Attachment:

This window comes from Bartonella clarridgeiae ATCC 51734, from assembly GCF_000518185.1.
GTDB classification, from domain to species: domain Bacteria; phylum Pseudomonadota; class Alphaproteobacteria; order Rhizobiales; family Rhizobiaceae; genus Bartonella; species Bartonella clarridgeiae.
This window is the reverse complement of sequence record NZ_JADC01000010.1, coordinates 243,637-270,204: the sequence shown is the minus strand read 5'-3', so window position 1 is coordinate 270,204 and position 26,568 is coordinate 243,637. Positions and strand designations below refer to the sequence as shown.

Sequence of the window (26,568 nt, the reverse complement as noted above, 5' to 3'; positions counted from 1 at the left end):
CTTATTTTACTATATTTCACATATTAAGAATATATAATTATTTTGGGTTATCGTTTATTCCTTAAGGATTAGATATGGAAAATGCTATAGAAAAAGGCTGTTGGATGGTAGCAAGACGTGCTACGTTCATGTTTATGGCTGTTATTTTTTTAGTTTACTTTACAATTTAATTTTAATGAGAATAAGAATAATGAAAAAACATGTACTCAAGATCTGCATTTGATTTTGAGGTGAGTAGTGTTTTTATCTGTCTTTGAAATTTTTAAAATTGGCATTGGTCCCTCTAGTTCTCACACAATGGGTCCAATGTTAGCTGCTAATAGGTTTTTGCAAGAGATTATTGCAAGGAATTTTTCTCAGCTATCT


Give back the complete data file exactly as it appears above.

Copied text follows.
This window comes from Bartonella clarridgeiae ATCC 51734, from assembly GCF_000518185.1.
GTDB classification, from domain to species: domain Bacteria; phylum Pseudomonadota; class Alphaproteobacteria; order Rhizobiales; family Rhizobiaceae; genus Bartonella; species Bartonella clarridgeiae.
This window is the reverse complement of sequence record NZ_JADC01000010.1, coordinates 243,637-270,204: the sequence shown is the minus strand read 5'-3', so window position 1 is coordinate 270,204 and position 26,568 is coordinate 243,637. Positions and strand designations below refer to the sequence as shown.

Sequence of the window (26,568 nt, the reverse complement as noted above, 5' to 3'; positions counted from 1 at the left end):
CTTATTTTACTATATTTCACATATTAAGAATATATAATTATTTTGGGTTATCGTTTATTCCTTAAGGATTAGATATGGAAAATGCTATAGAAAAAGGCTGTTGGATGGTAGCAAGACGTGCTACGTTCATGTTTATGGCTGTTATTTTTTTAGTTTACTTTACAATTTAATTTTAATGAGAATAAGAATAATGAAAAAACATGTACTCAAGATCTGCATTTGATTTTGAGGTGAGTAGTGTTTTTATCTGTCTTTGAAATTTTTAAAATTGGCATTGGTCCCTCTAGTTCTCACACAATGGGTCCAATGTTAGCTGCTAATAGGTTTTTGCAAGAGATTATTGCAAGGAATTTTTCTCAGCTATCT